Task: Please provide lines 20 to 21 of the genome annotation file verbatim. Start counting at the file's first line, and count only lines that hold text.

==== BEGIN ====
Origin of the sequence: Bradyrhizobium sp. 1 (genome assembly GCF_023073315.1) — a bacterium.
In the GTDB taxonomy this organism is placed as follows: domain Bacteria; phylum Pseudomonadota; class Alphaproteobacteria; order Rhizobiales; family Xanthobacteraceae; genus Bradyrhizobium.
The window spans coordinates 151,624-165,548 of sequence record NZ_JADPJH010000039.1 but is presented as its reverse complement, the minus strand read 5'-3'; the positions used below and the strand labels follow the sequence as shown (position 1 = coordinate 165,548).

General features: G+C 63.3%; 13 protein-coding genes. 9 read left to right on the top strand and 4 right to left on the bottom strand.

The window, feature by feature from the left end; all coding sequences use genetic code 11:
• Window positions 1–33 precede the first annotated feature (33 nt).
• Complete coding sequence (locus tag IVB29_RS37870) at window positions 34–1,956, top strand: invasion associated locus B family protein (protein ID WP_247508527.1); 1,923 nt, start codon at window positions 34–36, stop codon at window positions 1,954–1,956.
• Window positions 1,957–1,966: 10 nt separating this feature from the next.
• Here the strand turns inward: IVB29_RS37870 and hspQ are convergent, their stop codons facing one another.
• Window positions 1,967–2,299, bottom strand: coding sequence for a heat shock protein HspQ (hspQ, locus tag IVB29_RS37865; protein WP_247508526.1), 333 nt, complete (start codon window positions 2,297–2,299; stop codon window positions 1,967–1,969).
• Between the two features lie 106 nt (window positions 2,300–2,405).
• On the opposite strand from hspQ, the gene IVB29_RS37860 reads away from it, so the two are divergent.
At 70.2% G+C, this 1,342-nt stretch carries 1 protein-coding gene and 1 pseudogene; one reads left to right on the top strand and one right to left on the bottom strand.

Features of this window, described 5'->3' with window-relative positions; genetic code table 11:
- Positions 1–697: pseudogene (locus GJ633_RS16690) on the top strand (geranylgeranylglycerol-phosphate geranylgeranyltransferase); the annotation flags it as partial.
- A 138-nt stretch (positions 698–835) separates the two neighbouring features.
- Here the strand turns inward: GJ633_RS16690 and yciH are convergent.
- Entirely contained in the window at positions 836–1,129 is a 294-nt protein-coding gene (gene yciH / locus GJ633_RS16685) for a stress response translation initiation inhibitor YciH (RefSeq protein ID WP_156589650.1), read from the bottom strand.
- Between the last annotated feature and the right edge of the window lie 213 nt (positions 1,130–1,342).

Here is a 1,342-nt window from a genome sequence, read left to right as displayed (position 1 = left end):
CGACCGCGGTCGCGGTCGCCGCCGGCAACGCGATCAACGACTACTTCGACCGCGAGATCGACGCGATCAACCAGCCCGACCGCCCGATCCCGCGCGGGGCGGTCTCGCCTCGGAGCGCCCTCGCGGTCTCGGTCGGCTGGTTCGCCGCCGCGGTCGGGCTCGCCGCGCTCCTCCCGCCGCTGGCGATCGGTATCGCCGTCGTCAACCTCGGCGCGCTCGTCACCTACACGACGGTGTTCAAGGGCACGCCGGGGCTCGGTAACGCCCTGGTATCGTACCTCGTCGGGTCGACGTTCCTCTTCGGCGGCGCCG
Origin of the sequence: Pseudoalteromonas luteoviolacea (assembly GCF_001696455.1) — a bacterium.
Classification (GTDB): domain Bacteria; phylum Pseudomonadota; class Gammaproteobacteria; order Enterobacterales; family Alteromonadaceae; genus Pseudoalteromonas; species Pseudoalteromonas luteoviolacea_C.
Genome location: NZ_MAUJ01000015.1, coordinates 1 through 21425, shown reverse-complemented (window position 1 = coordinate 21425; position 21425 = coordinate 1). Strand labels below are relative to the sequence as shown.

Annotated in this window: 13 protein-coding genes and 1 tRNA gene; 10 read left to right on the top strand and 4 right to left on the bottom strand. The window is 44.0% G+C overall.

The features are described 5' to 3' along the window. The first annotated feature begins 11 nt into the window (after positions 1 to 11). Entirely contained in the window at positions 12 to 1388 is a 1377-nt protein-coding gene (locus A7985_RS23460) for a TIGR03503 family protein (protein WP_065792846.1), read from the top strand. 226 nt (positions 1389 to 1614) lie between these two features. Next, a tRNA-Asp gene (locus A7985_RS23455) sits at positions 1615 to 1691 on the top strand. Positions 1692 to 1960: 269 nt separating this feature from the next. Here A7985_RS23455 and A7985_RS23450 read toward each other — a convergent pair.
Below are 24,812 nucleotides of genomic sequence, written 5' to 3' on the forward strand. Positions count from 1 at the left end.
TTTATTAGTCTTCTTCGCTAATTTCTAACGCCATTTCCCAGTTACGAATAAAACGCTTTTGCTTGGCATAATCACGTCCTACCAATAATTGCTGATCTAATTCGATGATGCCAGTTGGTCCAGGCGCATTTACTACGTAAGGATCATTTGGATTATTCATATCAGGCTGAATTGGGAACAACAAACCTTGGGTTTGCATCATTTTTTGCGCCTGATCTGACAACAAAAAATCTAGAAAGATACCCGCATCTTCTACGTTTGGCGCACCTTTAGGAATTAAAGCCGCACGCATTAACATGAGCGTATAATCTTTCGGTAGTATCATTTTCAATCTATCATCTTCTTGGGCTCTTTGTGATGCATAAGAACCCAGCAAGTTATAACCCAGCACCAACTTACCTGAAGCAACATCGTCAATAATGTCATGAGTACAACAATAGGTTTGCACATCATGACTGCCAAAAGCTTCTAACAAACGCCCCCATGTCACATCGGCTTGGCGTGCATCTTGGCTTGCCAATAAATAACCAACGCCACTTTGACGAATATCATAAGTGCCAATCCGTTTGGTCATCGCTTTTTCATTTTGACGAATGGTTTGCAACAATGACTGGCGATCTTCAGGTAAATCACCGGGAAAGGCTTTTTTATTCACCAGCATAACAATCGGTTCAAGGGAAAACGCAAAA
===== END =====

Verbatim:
Here is a 1,342-nt window from a genome sequence, read left to right as displayed (position 1 = left end):
CGACCGCGGTCGCGGTCGCCGCCGGCAACGCGATCAACGACTACTTCGACCGCGAGATCGACGCGATCAACCAGCCCGACCGCCCGATCCCGCGCGGGGCGGTCTCGCCTCGGAGCGCCCTCGCGGTCTCGGTCGGCTGGTTCGCCGCCGCGGTCGGGCTCGCCGCGCTCCTCCCGCCGCTGGCGATCGGTATCGCCGTCGTCAACCTCGGCGCGCTCGTCACCTACACGACGGTGTTCAAGGGCACGCCGGGGCTCGGTAACGCCCTGGTATCGTACCTCGTCGGGTCGACGTTCCTCTTCGGCGGCGCCG